BioCycle July 2006, Vol. 47, No. 7, p. 32
Final article in series calls for creation of a national center to address food and systemic food loss as a public policy issue.
Timothy W. Jones
MY EARLY Oklahoma childhood memories are filled with woodland excursions guided by family and community elders. I was shown how to dig a host of roots, pick fruits and greens and observe the habits of wild animals. Lessons on constructing traps, digging implements, bows and arrows and other tools were included.
As a child, it was just fun but I was being taught a way of life that showed me both the way of the past and a way to assure the future. Sustaining this knowledge for thousands of years has served many purposes for my people, the Western Cherokee. The ability to survive has been one of the most significant benefits. No matter what has happened to our people, we have always been able to use this knowledge to exist until another day.
Today, Americans are losing their cultural knowledge, especially as it pertains to food. But short of learning how to hunt game and gather seed, I argue that the country needs to have a center to address food and systemic food loss as a public policy issue. I base this on my decade-long food system study and from my personal experience.
Once the chief occupation of Americans, agriculture is now the domain of less than two percent of the population. The United States excels at producing and certainly consuming food. The irony is that few people know “how” to produce food and little about how it functions in the human biological system.
Just a few major natural or human made shocks to key points in our food system could have catastrophic results. I doubt if we could resurrect a food system like the “victory gardens” that supplied sorely needed fresh vegetables in the early years of World War II. The American and Allies efforts to meet supply needs early in the war might have failed without that food. Americans would do well to heed the lessons of the Western Cherokee.
MANAGING FOOD LOSS
Nearly half of the food ready to harvest never reaches our mouths. Food loss begins on the farm and continues through processing, retail, home kitchens and ends in the landfill. The reasons for food loss are many and varied, as have been covered in previous articles in this series (see sidebar for complete list). Some of the losses are easily managed. It is a problem that we need to address. The consequences of continuing in our present path are ugly.
Food loss poses a threat to national security. If our fresh food supplies were harmed, a food loss reduction program could extend the supply of fresh fruits and vegetables by a month or more while new sources are developed. Currently no workable plan exists.
Food loss is eating away at our food growing capacity, energy sustainability and our environment. It took fertilizer, water, soil nutrients, pesticides, herbicides, diesel and gasoline to produce that food. Then there is the electricity and fuel required to run the storage warehouses and to transport the food to retailers. Retailers consume huge amounts of energy to sustain frozen and cold storage to preserve the precious crops. The waste of energy resources (fertilizer, many pesticides and herbicides, diesel, and gasoline are produced from oil) is staggering. Food loss at this level is not sustainable from economic or resource perspectives. Reducing food loss would take us a long way toward a sustainable food growing capacity.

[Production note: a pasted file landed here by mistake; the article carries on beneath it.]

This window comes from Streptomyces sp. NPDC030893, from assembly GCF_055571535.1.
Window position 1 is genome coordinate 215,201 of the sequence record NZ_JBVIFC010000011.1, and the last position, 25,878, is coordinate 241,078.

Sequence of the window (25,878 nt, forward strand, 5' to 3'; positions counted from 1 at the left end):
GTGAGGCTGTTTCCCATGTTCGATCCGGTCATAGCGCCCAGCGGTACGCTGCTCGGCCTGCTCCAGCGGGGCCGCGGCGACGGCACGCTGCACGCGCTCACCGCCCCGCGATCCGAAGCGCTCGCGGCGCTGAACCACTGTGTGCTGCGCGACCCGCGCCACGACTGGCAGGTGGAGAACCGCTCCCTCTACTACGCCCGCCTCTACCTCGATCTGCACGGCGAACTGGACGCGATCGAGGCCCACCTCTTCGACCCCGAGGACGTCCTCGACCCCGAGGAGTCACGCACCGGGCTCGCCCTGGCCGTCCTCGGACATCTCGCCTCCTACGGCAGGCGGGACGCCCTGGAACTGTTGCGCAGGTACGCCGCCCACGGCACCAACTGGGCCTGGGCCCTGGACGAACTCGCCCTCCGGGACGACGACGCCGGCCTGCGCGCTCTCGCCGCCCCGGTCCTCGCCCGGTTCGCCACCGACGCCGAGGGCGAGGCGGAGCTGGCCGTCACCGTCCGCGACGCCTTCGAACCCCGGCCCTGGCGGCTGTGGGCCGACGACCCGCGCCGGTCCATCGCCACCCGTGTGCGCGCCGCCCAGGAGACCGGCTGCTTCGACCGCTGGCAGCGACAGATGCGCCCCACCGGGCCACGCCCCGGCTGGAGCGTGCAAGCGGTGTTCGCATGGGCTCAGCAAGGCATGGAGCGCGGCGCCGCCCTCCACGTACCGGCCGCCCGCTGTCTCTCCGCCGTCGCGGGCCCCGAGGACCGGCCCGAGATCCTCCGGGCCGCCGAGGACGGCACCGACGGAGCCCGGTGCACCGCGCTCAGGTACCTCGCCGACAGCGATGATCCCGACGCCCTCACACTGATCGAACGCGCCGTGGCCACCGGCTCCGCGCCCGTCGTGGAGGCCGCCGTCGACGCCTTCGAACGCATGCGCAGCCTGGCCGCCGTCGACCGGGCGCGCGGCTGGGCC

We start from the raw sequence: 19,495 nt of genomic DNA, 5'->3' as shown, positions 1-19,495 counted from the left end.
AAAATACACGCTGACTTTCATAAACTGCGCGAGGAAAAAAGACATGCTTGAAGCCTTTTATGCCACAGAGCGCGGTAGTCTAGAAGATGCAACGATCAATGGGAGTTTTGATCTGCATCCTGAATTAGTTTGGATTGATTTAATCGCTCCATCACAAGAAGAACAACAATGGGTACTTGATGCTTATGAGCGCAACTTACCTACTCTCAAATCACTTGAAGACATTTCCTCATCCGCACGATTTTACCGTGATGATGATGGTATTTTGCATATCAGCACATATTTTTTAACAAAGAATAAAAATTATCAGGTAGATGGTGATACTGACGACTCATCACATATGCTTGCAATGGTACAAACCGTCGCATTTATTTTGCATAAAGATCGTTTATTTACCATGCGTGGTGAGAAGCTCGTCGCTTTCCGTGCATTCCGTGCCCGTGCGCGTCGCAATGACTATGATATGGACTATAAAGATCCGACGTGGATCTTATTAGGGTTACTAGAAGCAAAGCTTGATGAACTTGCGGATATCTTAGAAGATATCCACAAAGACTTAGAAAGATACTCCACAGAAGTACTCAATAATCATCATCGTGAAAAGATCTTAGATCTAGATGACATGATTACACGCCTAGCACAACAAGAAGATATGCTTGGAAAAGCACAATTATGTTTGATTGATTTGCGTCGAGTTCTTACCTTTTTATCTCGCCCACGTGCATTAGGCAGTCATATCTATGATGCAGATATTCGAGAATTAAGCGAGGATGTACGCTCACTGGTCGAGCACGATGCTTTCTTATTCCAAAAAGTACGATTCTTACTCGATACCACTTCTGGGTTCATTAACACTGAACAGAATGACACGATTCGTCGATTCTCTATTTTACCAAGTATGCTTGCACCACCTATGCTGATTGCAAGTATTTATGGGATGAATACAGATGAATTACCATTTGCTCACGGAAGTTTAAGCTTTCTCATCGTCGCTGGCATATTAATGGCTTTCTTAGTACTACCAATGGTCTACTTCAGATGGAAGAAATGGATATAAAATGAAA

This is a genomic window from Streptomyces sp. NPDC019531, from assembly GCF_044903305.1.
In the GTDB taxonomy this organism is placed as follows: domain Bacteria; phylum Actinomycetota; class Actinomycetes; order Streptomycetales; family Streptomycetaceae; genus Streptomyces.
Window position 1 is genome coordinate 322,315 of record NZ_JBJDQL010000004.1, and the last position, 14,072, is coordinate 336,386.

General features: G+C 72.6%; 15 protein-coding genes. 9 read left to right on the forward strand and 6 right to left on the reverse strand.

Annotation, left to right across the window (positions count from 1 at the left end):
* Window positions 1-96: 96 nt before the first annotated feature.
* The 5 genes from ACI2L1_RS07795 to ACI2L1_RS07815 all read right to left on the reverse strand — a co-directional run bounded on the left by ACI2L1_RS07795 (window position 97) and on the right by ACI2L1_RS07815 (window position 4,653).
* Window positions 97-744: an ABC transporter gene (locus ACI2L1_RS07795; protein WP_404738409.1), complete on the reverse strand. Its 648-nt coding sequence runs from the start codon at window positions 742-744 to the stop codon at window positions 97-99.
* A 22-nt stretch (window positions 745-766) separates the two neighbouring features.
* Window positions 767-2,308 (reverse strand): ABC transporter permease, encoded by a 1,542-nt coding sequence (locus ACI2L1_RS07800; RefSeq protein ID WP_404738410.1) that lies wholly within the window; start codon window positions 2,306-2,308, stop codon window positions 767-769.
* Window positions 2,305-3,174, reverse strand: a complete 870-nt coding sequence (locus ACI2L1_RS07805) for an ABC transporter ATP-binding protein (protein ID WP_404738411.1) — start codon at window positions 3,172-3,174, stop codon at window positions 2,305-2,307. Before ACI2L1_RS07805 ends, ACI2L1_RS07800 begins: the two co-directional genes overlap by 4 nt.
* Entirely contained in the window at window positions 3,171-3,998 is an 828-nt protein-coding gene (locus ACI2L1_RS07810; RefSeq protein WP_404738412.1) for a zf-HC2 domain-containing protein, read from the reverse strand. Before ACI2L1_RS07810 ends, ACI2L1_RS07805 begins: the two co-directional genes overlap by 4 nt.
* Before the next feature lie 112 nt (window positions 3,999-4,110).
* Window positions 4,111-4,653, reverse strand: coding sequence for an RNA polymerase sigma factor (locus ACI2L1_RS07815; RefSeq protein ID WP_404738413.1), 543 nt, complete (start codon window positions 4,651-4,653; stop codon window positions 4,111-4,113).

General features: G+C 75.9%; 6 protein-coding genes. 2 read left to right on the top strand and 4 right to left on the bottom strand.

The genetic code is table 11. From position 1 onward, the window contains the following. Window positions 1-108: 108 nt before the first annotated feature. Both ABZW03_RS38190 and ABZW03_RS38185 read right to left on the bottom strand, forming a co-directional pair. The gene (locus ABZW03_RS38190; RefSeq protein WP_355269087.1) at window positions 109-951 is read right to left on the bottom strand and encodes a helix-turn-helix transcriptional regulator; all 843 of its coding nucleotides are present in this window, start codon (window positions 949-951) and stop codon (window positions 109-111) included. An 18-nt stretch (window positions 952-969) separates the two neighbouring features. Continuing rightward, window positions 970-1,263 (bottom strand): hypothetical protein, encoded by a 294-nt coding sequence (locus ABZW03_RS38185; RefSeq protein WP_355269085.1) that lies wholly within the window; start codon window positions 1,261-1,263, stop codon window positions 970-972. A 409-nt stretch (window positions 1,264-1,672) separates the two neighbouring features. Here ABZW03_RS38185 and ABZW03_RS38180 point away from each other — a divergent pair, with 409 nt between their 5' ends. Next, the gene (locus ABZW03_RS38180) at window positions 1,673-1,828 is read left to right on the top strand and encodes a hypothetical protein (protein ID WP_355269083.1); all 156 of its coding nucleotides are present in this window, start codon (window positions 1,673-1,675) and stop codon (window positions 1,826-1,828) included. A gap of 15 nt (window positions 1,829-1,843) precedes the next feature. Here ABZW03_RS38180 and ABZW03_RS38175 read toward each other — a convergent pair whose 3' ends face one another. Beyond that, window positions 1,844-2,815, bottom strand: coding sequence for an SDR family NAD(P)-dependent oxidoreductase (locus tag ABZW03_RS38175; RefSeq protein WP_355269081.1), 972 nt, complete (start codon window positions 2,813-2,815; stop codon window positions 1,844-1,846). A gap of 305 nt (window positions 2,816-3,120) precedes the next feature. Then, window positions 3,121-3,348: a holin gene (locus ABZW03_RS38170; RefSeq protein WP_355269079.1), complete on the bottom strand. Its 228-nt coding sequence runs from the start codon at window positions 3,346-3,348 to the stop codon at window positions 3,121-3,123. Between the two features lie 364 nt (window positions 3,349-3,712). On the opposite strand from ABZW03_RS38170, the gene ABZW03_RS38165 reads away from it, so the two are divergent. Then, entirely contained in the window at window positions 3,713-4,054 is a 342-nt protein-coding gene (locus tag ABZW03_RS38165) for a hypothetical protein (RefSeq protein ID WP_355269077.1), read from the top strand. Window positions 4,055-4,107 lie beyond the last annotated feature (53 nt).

We are already suffering from the loss of food knowledge in our culture. Food loss and other food issues such as obesity arise from the fact that Americans, even those in the food industry, have lost touch with food, what it is, how it functions in sustaining life and its role in the “cycle of life”. People who acculturate the “cycle of life” have fewer food issues. Economically, food issues are taking their toll costing the American economy well over $200 billion annually.
NATIONAL FOOD CENTER
A national Food Center would assess the multitude of issues and coordinate efforts among producers, wholesalers, distributors, retailers, consumers, government agencies and trade groups. An early childhood education program could serve as the core program. An informed population can understand and enact nutrition, food safety, food conservation and related programs. The outcome would benefit all of society.
The agricultural division would work with farmers, processors and agribusiness associations on developing predictable demand and harvest data, reducing harvest losses and improving storage. An academic division would gather information from the scientific community and assist other scientists in developing additional studies and strategies, as well as provide information to corporations, government, agriculture and the public.
Other specialists could advise processors, distributors and retailers about ways to reduce losses, a major drain on the profit margins of many businesses. They would aid the government in developing plans and programs to assure the security of the country’s food system.
Even with all of these efforts food loss will still occur. A food loss recovery division would implement policies and programs to gain the best use of these losses. The division would promote food recovery, composting and organics to energy projects.
A Food Center will strive for a coalition of all forces who have an interest in food. And out of this coalition, we will be able to reduce many of the country’s food issues. The changes would positively impact us all. It is truly a “win, win” situation for all Americans.
Dr. Timothy Jones is an adjunct professor at the Bureau of Applied Research in Anthropology, University of Arizona in Tucson. He can be contacted by email at email@example.com.
July 25, 2006 | General
What To Do About Food Loss?
BioCycle July 2006, Vol. 47, No. 7, p. 32